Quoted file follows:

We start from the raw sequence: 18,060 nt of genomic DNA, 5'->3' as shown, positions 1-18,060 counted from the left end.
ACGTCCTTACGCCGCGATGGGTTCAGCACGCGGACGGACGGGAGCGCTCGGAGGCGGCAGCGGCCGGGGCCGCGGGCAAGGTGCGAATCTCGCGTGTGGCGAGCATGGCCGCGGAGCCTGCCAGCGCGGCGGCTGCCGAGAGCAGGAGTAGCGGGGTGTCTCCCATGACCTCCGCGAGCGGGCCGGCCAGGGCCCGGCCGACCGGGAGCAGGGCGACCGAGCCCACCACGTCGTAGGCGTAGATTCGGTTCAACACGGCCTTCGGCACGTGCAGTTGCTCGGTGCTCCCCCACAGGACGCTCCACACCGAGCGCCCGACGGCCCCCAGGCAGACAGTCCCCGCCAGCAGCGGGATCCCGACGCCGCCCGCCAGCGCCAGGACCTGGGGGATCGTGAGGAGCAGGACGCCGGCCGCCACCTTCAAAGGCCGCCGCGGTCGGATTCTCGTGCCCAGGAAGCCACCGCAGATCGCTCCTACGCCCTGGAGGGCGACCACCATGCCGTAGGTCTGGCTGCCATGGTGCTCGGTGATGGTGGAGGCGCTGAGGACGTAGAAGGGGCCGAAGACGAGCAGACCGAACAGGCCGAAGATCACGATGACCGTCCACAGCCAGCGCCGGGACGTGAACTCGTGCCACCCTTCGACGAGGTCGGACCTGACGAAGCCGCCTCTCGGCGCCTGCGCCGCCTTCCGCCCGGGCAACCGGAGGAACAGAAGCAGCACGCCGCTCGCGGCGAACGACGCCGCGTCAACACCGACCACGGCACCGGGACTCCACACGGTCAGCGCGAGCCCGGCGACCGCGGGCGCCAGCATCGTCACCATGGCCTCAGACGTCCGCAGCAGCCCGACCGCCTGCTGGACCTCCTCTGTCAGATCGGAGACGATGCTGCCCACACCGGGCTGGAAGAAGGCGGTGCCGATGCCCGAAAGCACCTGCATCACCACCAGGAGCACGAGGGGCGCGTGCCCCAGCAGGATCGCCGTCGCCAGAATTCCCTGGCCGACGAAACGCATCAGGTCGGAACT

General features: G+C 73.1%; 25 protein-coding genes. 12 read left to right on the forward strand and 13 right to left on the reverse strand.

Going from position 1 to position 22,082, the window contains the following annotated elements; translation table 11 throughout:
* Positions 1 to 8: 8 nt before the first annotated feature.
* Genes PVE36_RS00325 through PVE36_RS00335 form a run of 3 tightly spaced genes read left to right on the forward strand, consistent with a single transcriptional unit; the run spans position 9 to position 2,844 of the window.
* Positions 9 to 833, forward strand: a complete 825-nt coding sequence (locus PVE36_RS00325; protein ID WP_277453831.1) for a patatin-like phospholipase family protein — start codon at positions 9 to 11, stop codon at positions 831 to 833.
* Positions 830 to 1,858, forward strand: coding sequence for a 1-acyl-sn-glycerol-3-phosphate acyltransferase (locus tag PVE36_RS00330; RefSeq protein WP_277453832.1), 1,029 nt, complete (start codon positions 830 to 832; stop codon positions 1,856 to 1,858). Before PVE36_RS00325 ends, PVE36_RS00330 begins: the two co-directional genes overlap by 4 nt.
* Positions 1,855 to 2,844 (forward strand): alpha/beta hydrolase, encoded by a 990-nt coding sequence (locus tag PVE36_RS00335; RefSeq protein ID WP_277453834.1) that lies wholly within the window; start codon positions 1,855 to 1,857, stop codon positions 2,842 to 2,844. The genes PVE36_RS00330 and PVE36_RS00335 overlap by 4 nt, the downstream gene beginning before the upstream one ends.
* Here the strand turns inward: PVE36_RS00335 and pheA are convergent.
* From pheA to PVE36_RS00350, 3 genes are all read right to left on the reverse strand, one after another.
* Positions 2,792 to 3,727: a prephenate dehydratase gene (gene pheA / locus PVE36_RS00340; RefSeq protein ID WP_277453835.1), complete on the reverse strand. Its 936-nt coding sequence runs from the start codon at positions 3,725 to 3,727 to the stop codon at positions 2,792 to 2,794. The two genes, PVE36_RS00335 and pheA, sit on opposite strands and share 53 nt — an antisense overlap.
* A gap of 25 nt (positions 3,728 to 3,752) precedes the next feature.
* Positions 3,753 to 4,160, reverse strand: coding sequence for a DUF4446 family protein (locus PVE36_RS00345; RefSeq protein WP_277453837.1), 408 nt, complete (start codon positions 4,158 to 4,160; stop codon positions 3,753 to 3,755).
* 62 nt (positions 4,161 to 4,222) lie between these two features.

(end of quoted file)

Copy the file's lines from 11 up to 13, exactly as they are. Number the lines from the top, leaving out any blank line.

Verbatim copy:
* From pheA to PVE36_RS00350, 3 genes are all read right to left on the reverse strand, one after another.
* Positions 2,792 to 3,727: a prephenate dehydratase gene (gene pheA / locus PVE36_RS00340; RefSeq protein ID WP_277453835.1), complete on the reverse strand. Its 936-nt coding sequence runs from the start codon at positions 3,725 to 3,727 to the stop codon at positions 2,792 to 2,794. The two genes, PVE36_RS00335 and pheA, sit on opposite strands and share 53 nt — an antisense overlap.
* A gap of 25 nt (positions 3,728 to 3,752) precedes the next feature.